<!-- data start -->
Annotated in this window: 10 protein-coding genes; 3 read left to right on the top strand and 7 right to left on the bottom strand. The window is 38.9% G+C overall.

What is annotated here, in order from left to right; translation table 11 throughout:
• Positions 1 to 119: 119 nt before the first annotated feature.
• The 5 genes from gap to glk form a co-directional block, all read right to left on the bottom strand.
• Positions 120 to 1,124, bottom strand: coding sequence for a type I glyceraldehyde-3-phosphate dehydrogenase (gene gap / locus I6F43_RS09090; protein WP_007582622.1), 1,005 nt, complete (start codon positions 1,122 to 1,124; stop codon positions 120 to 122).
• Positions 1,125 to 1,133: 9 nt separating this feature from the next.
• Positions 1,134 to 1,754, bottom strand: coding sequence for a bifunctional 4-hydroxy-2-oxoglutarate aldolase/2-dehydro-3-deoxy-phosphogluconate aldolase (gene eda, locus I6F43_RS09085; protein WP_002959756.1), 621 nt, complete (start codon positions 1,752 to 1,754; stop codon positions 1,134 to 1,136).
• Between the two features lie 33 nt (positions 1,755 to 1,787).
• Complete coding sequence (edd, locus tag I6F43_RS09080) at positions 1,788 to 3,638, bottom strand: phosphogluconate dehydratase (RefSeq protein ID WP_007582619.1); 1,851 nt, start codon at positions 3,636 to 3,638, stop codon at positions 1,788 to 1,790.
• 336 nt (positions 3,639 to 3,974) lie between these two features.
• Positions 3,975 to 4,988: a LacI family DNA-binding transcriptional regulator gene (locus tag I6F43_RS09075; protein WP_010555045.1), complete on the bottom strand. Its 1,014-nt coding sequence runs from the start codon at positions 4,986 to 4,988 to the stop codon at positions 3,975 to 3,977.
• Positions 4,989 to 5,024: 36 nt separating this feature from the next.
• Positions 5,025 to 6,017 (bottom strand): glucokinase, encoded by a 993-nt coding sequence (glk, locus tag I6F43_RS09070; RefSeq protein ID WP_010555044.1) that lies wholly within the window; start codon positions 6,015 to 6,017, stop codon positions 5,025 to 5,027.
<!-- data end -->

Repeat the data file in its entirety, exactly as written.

Annotated in this window: 10 protein-coding genes; 3 read left to right on the top strand and 7 right to left on the bottom strand. The window is 38.9% G+C overall.

What is annotated here, in order from left to right; translation table 11 throughout:
• Positions 1 to 119: 119 nt before the first annotated feature.
• The 5 genes from gap to glk form a co-directional block, all read right to left on the bottom strand.
• Positions 120 to 1,124, bottom strand: coding sequence for a type I glyceraldehyde-3-phosphate dehydrogenase (gene gap / locus I6F43_RS09090; protein WP_007582622.1), 1,005 nt, complete (start codon positions 1,122 to 1,124; stop codon positions 120 to 122).
• Positions 1,125 to 1,133: 9 nt separating this feature from the next.
• Positions 1,134 to 1,754, bottom strand: coding sequence for a bifunctional 4-hydroxy-2-oxoglutarate aldolase/2-dehydro-3-deoxy-phosphogluconate aldolase (gene eda, locus I6F43_RS09085; protein WP_002959756.1), 621 nt, complete (start codon positions 1,752 to 1,754; stop codon positions 1,134 to 1,136).
• Between the two features lie 33 nt (positions 1,755 to 1,787).
• Complete coding sequence (edd, locus tag I6F43_RS09080) at positions 1,788 to 3,638, bottom strand: phosphogluconate dehydratase (RefSeq protein ID WP_007582619.1); 1,851 nt, start codon at positions 3,636 to 3,638, stop codon at positions 1,788 to 1,790.
• 336 nt (positions 3,639 to 3,974) lie between these two features.
• Positions 3,975 to 4,988: a LacI family DNA-binding transcriptional regulator gene (locus tag I6F43_RS09075; protein WP_010555045.1), complete on the bottom strand. Its 1,014-nt coding sequence runs from the start codon at positions 4,986 to 4,988 to the stop codon at positions 3,975 to 3,977.
• Positions 4,989 to 5,024: 36 nt separating this feature from the next.
• Positions 5,025 to 6,017 (bottom strand): glucokinase, encoded by a 993-nt coding sequence (glk, locus tag I6F43_RS09070; RefSeq protein ID WP_010555044.1) that lies wholly within the window; start codon positions 6,015 to 6,017, stop codon positions 5,025 to 5,027.